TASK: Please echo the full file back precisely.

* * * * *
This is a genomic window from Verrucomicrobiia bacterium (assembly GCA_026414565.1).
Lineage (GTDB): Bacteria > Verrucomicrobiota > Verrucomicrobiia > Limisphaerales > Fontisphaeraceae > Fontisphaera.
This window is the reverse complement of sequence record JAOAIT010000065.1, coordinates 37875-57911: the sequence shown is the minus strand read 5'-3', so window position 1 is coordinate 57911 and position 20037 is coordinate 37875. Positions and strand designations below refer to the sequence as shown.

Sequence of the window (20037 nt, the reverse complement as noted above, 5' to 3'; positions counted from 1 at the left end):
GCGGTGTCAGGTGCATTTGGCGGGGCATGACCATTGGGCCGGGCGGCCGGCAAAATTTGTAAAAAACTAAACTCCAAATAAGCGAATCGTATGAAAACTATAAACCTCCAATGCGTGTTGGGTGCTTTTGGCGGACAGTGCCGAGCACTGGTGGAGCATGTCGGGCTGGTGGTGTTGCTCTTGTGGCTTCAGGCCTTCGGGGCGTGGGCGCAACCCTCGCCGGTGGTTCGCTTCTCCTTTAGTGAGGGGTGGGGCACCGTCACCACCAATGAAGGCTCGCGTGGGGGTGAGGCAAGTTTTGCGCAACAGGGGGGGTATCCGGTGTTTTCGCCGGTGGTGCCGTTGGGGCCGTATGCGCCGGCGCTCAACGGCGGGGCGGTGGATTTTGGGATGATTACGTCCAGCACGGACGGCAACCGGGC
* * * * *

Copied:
This is a genomic window from Verrucomicrobiia bacterium (assembly GCA_026414565.1).
Lineage (GTDB): Bacteria > Verrucomicrobiota > Verrucomicrobiia > Limisphaerales > Fontisphaeraceae > Fontisphaera.
This window is the reverse complement of sequence record JAOAIT010000065.1, coordinates 37875-57911: the sequence shown is the minus strand read 5'-3', so window position 1 is coordinate 57911 and position 20037 is coordinate 37875. Positions and strand designations below refer to the sequence as shown.

Sequence of the window (20037 nt, the reverse complement as noted above, 5' to 3'; positions counted from 1 at the left end):
GCGGTGTCAGGTGCATTTGGCGGGGCATGACCATTGGGCCGGGCGGCCGGCAAAATTTGTAAAAAACTAAACTCCAAATAAGCGAATCGTATGAAAACTATAAACCTCCAATGCGTGTTGGGTGCTTTTGGCGGACAGTGCCGAGCACTGGTGGAGCATGTCGGGCTGGTGGTGTTGCTCTTGTGGCTTCAGGCCTTCGGGGCGTGGGCGCAACCCTCGCCGGTGGTTCGCTTCTCCTTTAGTGAGGGGTGGGGCACCGTCACCACCAATGAAGGCTCGCGTGGGGGTGAGGCAAGTTTTGCGCAACAGGGGGGGTATCCGGTGTTTTCGCCGGTGGTGCCGTTGGGGCCGTATGCGCCGGCGCTCAACGGCGGGGCGGTGGATTTTGGGATGATTACGTCCAGCACGGACGGCAACCGGGC